Full time, in-residence graduate education will remain, but as the economy demands new knowledge and as professionals seek to meet those needs, new forms of formal education and non-degree training will be demanded of our top universities. My view is that it is the civic responsibility of America’s best universities to learn how to meet these needs. It should not be left to lower quality institutions and it should not be relegated to lower quality units within high quality universities. Schools of continuing education are needed to develop the support services demanded by non-traditional students, but their degree programs and intellectual content should be developed in partnership with the existing academic units of their universities. This will help ensure that the concern for quality that has made these universities great is experienced by the part-time students. It will also ensure that the very real needs of non-traditional and part-time students are hard-wired into the culture and standard operating procedures of the continuing education school. Both content and delivery must be first rate. Too often, lifelong learners are made to feel as if they are second-class citizens when they enroll in elite institutions. The registrar, bursar, library, health clinic, and other key resources assume they are dealing with full-time and young students.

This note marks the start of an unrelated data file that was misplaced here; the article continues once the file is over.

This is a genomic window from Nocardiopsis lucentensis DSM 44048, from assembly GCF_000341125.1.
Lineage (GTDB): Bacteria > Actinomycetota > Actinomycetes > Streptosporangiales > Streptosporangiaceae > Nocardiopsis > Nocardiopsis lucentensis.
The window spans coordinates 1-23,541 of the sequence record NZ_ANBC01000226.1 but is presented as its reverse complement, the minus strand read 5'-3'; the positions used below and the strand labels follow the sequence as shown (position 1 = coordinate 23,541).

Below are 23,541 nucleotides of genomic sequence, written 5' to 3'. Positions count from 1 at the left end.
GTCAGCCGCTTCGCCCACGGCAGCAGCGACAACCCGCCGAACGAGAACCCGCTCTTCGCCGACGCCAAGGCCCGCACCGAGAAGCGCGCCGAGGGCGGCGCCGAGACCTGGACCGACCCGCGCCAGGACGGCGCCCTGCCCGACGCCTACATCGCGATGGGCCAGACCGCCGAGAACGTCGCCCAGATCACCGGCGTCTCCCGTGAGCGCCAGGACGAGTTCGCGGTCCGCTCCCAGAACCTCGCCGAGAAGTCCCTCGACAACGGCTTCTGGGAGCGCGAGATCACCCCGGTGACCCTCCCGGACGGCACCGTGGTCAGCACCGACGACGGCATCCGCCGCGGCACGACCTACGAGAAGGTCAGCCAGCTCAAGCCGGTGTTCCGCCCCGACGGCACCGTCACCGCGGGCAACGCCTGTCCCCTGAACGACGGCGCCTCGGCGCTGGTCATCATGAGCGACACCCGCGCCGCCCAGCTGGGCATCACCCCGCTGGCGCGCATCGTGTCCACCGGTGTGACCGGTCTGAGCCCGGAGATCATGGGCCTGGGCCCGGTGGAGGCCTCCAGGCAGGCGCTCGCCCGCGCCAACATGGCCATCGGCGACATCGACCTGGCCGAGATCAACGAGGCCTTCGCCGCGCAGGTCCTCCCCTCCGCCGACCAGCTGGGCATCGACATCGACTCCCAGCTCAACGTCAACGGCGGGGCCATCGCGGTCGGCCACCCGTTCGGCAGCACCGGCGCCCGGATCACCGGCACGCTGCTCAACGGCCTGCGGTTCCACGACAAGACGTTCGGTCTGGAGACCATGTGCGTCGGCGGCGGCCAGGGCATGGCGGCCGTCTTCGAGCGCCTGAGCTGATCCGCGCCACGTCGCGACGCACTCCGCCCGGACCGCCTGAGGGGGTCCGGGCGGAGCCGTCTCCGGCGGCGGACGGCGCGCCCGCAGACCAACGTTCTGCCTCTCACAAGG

I have seen the benefits of partnering with a continuing education school in the programs the Earth Institute has developed with Columbia’s School of Professional Studies. Our Master of Science Programs in Sustainability Management and in Negotiation and Conflict Resolution have been doing well for years, and a new program in Sustainability Science begins in 2018, largely taught by research professors from our Lamont-Doherty Earth Observatory. My Earth Institute colleagues are eager to educate aspiring sustainability professionals, and my hope is that this model will be adopted throughout my university and many others. Sustainability and the new economy require lifelong learning. America’s great universities should take the lead in meeting this critical need.